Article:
As for balancing between the city types: it has been suggested that for every seven cities you build, four be Towns, two be Conclaves, and one be a Fortress. I would suggest that your first few cities be Towns and Conclaves unless you find a really nice spot for a Fortress early on, or are playing on a small map or against a large number of AI factions. If you haven't found a good fortress location by the time you've run into an AI faction or two, or by the time you've settled your fifth or sixth city, I would strongly consider putting a Fortress on the tile with the highest materials you can find, and building it up for troop training. If you have a choice between a 1/6/0 and a 4/4/0, I would put the Fortress on the 1/6/0, since with a few Towns up you'll probably only need a Garden to reach level 2 on a 1/6/0, and it will produce things 50% faster than the 4/4/0 (possibly even faster than that, since 1/6/0 tiles tend to be found in or near forests, while 4/4/0 tiles can sometimes be found in open plains). If you can get a site with fewer materials but which also has essence, that could also be a good spot, although if it's only one essence it might be better just to use the 1/6/0 site.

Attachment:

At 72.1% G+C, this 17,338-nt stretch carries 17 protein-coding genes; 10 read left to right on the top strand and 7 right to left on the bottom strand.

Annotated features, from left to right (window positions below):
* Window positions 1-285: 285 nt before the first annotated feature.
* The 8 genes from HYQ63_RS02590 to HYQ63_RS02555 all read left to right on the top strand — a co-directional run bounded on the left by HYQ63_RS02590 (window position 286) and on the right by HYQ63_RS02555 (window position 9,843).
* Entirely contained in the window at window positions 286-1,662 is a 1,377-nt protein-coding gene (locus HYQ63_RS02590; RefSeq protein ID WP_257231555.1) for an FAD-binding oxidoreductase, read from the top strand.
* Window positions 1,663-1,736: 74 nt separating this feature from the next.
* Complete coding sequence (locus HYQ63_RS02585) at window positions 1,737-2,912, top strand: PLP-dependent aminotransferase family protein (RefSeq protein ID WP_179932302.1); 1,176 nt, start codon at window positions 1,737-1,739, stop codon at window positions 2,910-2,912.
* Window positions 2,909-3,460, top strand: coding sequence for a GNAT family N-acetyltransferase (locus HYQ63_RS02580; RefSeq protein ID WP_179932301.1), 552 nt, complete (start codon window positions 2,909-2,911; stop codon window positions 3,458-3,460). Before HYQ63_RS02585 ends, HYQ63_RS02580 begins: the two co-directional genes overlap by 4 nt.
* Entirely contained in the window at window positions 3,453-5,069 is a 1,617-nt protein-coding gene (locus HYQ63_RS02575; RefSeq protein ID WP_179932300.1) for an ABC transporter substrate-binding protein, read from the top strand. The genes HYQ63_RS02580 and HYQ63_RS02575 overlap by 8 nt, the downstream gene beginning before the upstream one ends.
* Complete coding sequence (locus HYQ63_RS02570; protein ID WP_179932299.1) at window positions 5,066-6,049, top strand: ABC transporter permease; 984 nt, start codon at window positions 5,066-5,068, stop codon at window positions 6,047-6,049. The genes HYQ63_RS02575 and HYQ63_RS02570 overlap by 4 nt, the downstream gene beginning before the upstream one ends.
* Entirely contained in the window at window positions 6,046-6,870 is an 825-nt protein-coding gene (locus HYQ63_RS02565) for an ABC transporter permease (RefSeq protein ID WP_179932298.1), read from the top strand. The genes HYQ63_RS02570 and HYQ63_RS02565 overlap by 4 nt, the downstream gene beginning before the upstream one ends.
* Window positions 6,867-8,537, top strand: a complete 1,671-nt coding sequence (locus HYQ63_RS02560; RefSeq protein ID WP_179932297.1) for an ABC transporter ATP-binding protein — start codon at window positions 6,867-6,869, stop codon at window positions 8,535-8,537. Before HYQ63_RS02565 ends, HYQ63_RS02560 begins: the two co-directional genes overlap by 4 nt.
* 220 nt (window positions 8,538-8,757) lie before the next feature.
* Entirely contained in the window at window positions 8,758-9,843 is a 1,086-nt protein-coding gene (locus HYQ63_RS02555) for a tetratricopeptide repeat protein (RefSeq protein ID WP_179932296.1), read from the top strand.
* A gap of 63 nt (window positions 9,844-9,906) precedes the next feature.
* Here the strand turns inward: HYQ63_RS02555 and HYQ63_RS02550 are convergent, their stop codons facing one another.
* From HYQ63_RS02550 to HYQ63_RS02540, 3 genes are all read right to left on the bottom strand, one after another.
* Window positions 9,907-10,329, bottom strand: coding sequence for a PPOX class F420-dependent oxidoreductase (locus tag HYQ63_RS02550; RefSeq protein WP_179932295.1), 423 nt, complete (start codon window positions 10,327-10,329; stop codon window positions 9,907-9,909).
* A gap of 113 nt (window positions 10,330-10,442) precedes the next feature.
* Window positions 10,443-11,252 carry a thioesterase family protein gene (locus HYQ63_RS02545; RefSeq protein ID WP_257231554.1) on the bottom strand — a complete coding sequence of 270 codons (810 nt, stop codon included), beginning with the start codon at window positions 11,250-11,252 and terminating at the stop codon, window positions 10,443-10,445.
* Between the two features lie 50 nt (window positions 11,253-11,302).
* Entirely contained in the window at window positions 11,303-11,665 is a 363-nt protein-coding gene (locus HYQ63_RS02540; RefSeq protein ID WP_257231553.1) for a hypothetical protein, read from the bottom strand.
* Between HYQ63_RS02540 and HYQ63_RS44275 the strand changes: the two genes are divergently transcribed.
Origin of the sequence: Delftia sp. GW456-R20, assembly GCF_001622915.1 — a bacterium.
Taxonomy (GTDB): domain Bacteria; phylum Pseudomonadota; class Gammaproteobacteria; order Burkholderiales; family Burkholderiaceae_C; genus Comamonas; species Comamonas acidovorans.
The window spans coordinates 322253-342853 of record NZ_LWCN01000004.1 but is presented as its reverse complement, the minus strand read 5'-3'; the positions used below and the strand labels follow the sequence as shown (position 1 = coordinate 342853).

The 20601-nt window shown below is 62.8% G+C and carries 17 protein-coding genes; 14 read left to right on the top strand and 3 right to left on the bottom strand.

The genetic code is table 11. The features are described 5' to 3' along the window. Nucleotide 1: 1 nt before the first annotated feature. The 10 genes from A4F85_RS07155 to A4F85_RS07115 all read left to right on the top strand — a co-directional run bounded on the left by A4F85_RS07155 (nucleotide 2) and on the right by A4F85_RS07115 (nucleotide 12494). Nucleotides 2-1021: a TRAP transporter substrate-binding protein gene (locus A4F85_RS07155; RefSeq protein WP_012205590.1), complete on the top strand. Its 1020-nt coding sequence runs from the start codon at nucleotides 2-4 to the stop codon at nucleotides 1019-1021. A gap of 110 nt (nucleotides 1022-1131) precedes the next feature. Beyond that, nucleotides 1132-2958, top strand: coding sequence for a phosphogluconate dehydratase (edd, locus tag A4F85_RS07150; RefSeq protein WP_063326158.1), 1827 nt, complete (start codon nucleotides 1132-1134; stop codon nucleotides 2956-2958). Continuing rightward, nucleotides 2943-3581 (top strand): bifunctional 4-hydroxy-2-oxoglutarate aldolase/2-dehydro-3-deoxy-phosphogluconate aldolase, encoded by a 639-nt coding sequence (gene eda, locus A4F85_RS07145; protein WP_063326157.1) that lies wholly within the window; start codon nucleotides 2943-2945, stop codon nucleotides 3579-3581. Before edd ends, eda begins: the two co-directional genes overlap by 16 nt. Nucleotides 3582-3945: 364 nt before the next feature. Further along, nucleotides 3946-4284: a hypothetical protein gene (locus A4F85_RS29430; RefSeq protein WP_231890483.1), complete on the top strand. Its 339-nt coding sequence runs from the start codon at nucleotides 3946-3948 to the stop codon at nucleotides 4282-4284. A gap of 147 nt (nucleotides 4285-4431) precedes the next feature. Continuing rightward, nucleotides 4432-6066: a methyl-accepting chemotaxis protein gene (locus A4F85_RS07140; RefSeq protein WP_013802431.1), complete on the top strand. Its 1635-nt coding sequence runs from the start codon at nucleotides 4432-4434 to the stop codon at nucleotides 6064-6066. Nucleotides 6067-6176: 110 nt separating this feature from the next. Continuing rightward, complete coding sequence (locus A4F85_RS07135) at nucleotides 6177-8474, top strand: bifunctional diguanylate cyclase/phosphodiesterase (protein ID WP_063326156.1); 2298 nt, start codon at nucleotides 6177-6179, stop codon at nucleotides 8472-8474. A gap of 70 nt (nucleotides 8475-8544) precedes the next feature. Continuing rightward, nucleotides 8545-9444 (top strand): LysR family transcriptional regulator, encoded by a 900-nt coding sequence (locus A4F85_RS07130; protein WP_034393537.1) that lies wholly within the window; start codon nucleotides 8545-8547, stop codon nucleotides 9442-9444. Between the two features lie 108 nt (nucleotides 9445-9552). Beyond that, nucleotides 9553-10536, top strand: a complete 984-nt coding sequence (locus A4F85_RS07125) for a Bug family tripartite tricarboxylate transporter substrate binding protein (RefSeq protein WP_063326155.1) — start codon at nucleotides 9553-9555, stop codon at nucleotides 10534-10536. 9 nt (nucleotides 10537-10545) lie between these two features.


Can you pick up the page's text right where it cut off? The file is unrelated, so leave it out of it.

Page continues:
When choosing city tiles, also remember to check what strategic resources are nearby - gold mines make great sites for Towns, Wild Wheat resources mean you can choose tiles with only one or two grain but which have better material or essence values than other more fertile tiles in the area without suffering a significant penalty (at least once you've built on the Wild Wheat), Clay Pits mean the same thing for the material count of the city and can additionally make certain sites really good for Fortresses; additionally, things like Wild Game, Elemental Shards, Iron and Crystal Mines, or mount resources can be important for shaping your research and troop strategies. The shape of the map can also be important; I might choose to forgo a 4/4/0 in favor of a 3/2/0 if the 3/2/0 can block a pass in a mountain chain or cut off a peninsula, and places where forests and rivers come within a tile of one another can allow cities to construct both the Pier line and the Logging Camp line of buildings, both of which are fairly useful. Remember to look around the area where you are placing a city to make sure that you won't be releasing monsters you can't deal with (preferably, you'd wipe out the monsters in the area before settling, but that isn't strictly necessary) and that you aren't giving up really great city locations for no good reason. Don't settle a spot as soon as you find it just because it's settleable; scout around so you know what's on the tiles six or seven moves away (or even further) in all directions, then decide on a spot, unless it's a race between your pioneers and AI pioneers to get the area.